We’ve just updated one of our most popular TNMT analyses – the Airline Startup Investment Leaderboard.
Since the very inception of TNMT in 2017, we’ve meticulously tracked every airline’s investment in startups.
We firmly believe that active engagement with the startup ecosystem is critical for any industry player aiming to lead innovation and embrace transformative changes.
This is particularly pressing in the travel and aviation sectors, where a decline in pioneering efforts has been evident over the past decades.
Assessing startup investments offers a clear insight into the commitment of incumbent airlines to change the way we travel.
A glimpse of recovery
With this being said, let’s dive into airline startup investment trends, incorporating fresh 2023 data.
As you can see, the chart paints a tale of resilience in the face of adversity.
The chart clearly shows the airline industry’s bounce-back from the challenges of 2020.
That year, the pandemic had a massive impact on the industry, leading to fewer investments as innovation initiatives were, understandably, essentially put on hold.
Fast forward to 2023, and we’ve witnessed 30 startup deals this year so far.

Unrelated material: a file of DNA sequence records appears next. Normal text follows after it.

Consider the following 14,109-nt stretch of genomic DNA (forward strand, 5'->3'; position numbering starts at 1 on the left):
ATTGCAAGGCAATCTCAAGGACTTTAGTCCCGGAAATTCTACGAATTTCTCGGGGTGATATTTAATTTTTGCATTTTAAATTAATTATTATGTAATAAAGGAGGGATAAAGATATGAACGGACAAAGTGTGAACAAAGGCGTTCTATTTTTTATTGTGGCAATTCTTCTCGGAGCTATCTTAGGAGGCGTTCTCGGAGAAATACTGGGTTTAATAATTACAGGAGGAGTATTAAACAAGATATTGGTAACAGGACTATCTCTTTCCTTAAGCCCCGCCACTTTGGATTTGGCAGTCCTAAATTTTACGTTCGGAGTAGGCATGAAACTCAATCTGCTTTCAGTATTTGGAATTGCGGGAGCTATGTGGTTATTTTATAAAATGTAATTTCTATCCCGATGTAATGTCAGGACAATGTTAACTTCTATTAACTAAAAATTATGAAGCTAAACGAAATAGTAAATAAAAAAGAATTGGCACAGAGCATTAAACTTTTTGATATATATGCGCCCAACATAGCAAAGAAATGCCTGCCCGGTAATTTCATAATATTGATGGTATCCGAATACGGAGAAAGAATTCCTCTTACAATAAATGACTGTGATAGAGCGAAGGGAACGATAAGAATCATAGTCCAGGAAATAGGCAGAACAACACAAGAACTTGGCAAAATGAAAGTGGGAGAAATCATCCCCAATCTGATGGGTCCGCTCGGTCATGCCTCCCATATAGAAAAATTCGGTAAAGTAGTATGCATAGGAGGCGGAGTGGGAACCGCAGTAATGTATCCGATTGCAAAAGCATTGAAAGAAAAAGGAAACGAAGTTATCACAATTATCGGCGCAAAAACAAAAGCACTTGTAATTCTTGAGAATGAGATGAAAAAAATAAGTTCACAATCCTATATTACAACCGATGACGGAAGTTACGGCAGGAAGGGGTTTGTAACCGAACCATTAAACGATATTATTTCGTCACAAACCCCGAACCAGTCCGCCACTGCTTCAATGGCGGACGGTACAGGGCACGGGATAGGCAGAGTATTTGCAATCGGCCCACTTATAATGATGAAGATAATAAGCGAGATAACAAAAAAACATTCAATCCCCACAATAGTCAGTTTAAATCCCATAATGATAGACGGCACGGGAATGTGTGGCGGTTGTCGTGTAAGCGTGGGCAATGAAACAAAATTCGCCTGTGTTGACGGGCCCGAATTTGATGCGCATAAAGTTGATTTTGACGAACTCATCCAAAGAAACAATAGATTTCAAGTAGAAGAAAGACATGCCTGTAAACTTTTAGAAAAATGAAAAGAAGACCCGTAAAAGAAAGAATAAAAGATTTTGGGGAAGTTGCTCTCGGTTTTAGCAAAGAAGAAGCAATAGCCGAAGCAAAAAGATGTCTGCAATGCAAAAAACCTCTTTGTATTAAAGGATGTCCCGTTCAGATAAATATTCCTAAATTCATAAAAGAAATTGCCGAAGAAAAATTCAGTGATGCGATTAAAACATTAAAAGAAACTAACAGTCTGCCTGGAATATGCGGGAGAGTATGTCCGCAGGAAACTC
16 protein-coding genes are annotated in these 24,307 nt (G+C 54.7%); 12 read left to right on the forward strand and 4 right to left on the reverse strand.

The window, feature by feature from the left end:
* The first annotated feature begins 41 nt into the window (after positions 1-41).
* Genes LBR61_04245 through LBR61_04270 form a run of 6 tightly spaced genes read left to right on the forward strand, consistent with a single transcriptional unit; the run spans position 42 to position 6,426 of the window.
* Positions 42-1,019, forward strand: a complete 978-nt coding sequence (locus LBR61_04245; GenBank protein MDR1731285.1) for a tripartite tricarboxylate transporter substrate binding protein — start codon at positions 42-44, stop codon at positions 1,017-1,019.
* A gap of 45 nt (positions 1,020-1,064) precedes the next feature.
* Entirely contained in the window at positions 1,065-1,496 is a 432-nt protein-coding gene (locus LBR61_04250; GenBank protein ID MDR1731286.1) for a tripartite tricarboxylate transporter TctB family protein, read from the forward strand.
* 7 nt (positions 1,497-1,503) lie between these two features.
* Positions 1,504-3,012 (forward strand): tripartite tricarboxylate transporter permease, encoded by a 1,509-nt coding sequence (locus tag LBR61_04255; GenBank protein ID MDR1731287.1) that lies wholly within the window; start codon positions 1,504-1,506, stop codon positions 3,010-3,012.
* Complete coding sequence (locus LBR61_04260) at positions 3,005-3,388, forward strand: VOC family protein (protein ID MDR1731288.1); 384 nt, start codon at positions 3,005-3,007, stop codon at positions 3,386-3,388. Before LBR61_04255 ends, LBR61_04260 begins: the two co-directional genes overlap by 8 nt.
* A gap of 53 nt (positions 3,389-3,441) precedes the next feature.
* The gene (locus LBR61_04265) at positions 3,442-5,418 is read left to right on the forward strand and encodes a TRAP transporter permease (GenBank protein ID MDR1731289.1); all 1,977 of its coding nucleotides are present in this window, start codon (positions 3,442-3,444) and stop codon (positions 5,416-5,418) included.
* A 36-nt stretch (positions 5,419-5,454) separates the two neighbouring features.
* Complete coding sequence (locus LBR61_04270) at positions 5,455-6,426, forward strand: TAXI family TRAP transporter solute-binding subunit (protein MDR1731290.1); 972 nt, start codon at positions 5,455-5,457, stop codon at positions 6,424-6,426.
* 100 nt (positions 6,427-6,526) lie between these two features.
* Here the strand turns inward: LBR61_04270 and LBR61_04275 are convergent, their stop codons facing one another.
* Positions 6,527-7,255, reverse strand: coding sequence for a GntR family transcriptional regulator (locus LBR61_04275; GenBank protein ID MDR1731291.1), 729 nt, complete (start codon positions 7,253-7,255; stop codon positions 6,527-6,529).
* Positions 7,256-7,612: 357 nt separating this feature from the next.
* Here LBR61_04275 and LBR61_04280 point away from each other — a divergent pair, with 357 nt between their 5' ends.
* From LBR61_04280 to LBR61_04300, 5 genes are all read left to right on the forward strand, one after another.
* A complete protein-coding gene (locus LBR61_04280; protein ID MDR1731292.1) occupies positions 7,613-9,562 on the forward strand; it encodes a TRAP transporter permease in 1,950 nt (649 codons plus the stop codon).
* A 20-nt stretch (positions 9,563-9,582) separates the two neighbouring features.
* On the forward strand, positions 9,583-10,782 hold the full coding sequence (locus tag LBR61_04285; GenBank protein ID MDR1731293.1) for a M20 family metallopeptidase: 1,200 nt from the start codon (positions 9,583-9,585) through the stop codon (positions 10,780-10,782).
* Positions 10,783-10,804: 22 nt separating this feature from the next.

This trajectory suggests that by year-end, we might be on par with last year’s deal count.
This is a notable achievement, especially when you consider the overall decline in the VC industry, which has seen a 30% drop in deals this year due to the conclusion of the “free money” era.
The big picture of airline investments
Though the recovery in airline startup investments is noteworthy, it’s essential to temper our enthusiasm by viewing the broader landscape.
- When you consider that there are over 300 registered IATA airlines globally, 30 deals per year appear less impressive.
- In fact, a mere 8% of all airlines (25, to be exact) have ever invested in a startup.
This reveals a striking truth: the realm of startup engagement remains largely uncharted territory for most airlines.
Most have yet to understand or leverage the vast potential that startups offer in terms of disruptive innovation.
Now, some might argue – and we know many of our readers belong to this camp – that airlines prefer to innovate in-house.
However, another telling statistic challenges this notion.
Our recent analysis of patent filings underscores the stagnation in airline innovation efforts, with patent activity plummeting to unprecedented lows this year.
Spotlight on the startup champions
Despite the limited overall airline engagement with startups, three carriers stand out for their ambitious commitment to investing in disruptive innovation: KLM, JetBlue, and United Airlines.